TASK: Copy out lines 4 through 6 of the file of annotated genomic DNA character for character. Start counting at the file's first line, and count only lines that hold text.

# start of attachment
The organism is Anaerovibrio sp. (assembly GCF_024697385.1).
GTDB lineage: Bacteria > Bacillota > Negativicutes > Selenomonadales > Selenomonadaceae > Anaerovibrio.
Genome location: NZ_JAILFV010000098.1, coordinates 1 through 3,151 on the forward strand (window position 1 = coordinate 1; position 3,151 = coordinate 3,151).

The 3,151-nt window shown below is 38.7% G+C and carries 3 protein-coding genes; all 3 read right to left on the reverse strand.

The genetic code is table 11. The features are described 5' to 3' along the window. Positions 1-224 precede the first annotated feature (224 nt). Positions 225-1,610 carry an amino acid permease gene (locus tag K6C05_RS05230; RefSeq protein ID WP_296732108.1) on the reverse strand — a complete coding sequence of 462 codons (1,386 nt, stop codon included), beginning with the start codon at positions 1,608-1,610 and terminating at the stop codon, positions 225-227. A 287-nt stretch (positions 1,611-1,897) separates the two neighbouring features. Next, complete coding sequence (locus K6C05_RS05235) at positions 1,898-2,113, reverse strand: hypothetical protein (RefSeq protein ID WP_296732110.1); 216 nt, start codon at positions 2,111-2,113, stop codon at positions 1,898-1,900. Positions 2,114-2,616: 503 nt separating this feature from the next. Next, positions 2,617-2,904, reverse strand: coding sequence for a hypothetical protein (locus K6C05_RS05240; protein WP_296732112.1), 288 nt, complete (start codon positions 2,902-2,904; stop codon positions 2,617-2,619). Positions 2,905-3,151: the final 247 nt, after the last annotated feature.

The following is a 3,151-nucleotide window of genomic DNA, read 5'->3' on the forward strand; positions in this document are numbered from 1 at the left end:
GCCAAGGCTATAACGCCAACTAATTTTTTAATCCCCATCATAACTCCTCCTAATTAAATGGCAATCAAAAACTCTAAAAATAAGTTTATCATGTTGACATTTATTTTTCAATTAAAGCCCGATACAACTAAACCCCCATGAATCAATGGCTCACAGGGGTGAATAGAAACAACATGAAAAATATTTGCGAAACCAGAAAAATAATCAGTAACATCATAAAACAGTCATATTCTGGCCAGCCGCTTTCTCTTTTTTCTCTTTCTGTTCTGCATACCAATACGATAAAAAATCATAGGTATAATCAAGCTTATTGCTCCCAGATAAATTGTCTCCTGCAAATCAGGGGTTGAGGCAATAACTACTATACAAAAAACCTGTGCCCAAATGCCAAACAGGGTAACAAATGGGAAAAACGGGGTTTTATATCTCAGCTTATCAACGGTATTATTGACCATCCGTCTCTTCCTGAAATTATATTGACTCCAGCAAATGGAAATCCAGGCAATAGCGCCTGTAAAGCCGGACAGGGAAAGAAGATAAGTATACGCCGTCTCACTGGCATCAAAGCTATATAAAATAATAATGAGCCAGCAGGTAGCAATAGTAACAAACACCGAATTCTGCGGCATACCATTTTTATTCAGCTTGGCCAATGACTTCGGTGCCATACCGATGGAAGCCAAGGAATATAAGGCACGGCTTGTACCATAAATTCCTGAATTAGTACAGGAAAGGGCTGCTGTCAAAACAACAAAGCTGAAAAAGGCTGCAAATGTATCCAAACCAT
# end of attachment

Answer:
The 3,151-nt window shown below is 38.7% G+C and carries 3 protein-coding genes; all 3 read right to left on the reverse strand.

The genetic code is table 11. The features are described 5' to 3' along the window. Positions 1-224 precede the first annotated feature (224 nt). Positions 225-1,610 carry an amino acid permease gene (locus tag K6C05_RS05230; RefSeq protein ID WP_296732108.1) on the reverse strand — a complete coding sequence of 462 codons (1,386 nt, stop codon included), beginning with the start codon at positions 1,608-1,610 and terminating at the stop codon, positions 225-227. A 287-nt stretch (positions 1,611-1,897) separates the two neighbouring features. Next, complete coding sequence (locus K6C05_RS05235) at positions 1,898-2,113, reverse strand: hypothetical protein (RefSeq protein ID WP_296732110.1); 216 nt, start codon at positions 2,111-2,113, stop codon at positions 1,898-1,900. Positions 2,114-2,616: 503 nt separating this feature from the next. Next, positions 2,617-2,904, reverse strand: coding sequence for a hypothetical protein (locus K6C05_RS05240; protein WP_296732112.1), 288 nt, complete (start codon positions 2,902-2,904; stop codon positions 2,617-2,619). Positions 2,905-3,151: the final 247 nt, after the last annotated feature.

The following is a 3,151-nucleotide window of genomic DNA, read 5'->3' on the forward strand; positions in this document are numbered from 1 at the left end: